Many boneheads refuse to take the Covid vaccine. Some still fixate on QAnon and its “cabal of left-wing, satanic pedophiles,” per Sarah Posner. Others are seized by the fervent mix of evangelism and Trump lies, as we saw on January 6. Nicholas Kristof humanely tells us “How to Reach People Who Are Wrong.” I say leave ‘em alone; asking reasonable questions will only make them more entrenched.

President Biden’s approach has been to avoid morally challenging these idiots and to focus on political actions that clearly benefit the majority. He did make a slip the other day in accusing the governors of Texas and Mississippi of “Neanderthal thinking” for abruptly lifting all Covid restrictions. Well, you can’t blame the man for speaking the truth.

Yet I am quite certain that Biden’s efforts to deal amicably with the Republicans will fail. Fooling around with arcane Senate rules and reconciliation maneuvers won’t get the transformative measures through that most of us are hoping for. You can’t deal forthrightly with people who have no moral or humanitarian center. You can’t overcome the filibuster. You can’t build trust with people who have no soul.

More from Houston: Bullshit Runs Deep in Texas

Abbott and Trump: look at their hands.

Heidi Schneider, our Houston correspondent, unwraps some indecent political behavior in Texas. Quick to blame others, these folks have no competence and no shame. On a related note, I highly recommend to you Ezra Klein’s recent podcast, “The Texas Crisis Could Become Everyone’s Crisis.” Three smart people talk not only about the Texas debacle but how climate change will change all of us.

We tried-and-true Texans are taught to “Remember the Alamo” and the flag slogan “Come and Take It” from our earliest fight for independence. But since the 1990s the Texas GOP has fractured our exemplary and fabled image with sanctimonious messaging and agendas. Fast forward to the present day and it’s clear that Texas’s image as a sovereign utopia needs a dramatic facelift.

Just last week the Texas Attorney General, Republican Ken Paxton—who has been under a federal indictment since 2015—took a page from Senator Ted Cruz’s playbook and snuck off to Utah with his Texas state senator wife Angela, paying no regard to the non-legislative Texans left behind during a statewide weather catastrophe. Just two days after the historic freeze arrived, he left town, claiming his absence was due to important official meetings.

More important than millions of frozen constituents? Do you remember that in late 2020 Paxton’s department joined the Stop the Steal con by drafting a lawsuit against four other states? Dispatched to the Supreme Court, the case was quickly dismissed, as the justices instructed Texas conservatives to play in their own sandbox. Upstanding folkloric judicial leader, or total self-serving schmuck? You decide.

Just days ago, the Lone Star state’s conservative Lt. Governor Dan Patrick went on record insisting on a thorough investigation into the state’s energy failure. He claimed this would not be a finger-pointing expedition, then immediately placed blame for the magnitude of frozen failure on ERCOT, the Energy Reliability Council of Texas, which manages the power grid. Should we tell him a similar investigation was done in 2011 after an extreme cold snap? Moreover, the recommended updates were never pursued by the legislature. Crawl back under your rock, Dan. Your expertise is in gender-neutral bathroom policing, not power grids.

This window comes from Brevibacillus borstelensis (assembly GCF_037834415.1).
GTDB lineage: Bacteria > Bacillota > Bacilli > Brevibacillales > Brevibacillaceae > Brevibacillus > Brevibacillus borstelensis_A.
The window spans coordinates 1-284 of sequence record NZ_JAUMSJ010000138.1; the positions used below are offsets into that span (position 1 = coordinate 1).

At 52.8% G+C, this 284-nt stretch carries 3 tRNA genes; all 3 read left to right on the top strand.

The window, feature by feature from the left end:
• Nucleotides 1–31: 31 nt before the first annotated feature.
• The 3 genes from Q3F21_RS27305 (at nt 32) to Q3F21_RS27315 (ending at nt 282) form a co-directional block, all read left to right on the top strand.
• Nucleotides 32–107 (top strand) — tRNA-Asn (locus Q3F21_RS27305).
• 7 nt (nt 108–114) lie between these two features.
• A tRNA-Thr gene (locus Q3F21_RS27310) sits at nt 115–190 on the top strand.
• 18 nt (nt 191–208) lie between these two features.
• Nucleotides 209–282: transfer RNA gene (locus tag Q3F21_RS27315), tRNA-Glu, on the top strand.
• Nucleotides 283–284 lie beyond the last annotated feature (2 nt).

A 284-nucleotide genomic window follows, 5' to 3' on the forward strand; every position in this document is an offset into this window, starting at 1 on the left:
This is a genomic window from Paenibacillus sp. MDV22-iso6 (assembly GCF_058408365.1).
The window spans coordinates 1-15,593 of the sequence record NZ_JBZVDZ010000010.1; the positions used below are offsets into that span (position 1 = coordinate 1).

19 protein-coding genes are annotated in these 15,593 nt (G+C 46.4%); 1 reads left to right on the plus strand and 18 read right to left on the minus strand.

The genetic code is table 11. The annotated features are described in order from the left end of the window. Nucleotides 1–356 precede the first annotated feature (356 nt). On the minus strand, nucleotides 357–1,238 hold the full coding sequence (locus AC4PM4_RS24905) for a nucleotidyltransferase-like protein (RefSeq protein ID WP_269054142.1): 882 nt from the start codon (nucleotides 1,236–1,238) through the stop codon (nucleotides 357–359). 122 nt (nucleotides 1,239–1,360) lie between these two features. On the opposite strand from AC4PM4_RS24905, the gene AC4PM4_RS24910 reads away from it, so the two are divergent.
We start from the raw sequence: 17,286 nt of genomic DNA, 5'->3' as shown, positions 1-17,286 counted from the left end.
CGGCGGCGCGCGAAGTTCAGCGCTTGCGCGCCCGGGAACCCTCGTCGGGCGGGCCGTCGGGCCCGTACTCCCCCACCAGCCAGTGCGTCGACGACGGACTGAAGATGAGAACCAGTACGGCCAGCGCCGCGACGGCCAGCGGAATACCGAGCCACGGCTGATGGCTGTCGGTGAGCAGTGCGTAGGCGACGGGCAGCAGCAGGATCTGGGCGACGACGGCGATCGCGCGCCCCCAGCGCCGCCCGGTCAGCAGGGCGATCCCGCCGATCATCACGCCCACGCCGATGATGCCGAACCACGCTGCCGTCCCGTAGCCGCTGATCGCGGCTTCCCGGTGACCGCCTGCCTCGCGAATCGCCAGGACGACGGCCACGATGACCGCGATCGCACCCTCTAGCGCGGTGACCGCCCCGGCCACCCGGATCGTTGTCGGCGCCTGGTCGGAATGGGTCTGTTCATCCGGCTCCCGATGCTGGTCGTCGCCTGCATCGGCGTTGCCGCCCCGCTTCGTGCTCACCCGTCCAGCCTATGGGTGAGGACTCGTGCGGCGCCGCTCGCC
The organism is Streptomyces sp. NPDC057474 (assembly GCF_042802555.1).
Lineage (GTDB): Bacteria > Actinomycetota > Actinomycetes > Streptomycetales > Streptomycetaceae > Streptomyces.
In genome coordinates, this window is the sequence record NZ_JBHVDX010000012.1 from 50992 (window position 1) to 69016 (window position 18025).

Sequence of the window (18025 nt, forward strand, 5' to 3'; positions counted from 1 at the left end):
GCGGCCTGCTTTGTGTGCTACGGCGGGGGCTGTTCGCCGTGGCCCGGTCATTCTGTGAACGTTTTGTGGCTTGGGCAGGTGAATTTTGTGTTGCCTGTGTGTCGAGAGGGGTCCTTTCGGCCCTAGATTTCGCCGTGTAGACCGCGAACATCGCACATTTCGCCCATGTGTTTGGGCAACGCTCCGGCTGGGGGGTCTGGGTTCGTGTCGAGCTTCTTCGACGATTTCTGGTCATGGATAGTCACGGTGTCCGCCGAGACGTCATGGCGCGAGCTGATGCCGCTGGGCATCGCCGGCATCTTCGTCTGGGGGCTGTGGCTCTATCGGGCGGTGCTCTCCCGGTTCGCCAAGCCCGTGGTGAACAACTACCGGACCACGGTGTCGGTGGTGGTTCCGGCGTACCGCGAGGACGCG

In the past several years, changing weather systems have brought horrific flooding and damaging winds to my home state. In 2017, Hurricane Harvey became the second-costliest tropical storm on record, costing 127 billion dollars in damage. I remember newscasts where Houston Mayor Sylvester Turner pleaded with Governor Abbott to release his Ebenezer Scrooge grip on the state’s rainy-day fund to help flood victims. That fund, currently around 10 billion dollars, was originally created after the oil and gas bust way back in the 1980s. Instead, Abbott used his executive power, as he has done for last week’s storm, and declared a state disaster, so Texas could qualify for federal assistance. So much for national overreach and state sovereignty.

The legislature just began another biennial session in January. After a dysfunctional year of pandemic quarantines, disturbances from 2020 election deniers, and a frozen national disaster, voters should expect them to address our most pressing statewide issues. There is nothing exceptional about literally polarizing segments of our state and victimizing the most vulnerable. Meaningful infrastructure and inclusive policies are what will move our state forward, not gaslighting from our majority surrogates in Austin.

As my no-nonsense husband George puts it, “If you are a partisan asshole, own it, and stop talking out of both sides of your mouth.” For me, I sum it up simply as: bullshit runs deep in Texas.

Frozen in Texas: A Report from Houston

With all the horror stories coming out of Texas, I asked my friend Heidi Schneider for her thoughts on what has happened and is still happening there. She and her husband George are lifelong Houston residents and seasoned observers of the political scene. Here is her account.

Over the last several years, many Republican legislators in Texas have become chameleons of a sort. They change the colors of their opinions to support the national administration’s mantra of “fake news” and everything is a “hoax” sound bites as their only tangible agenda.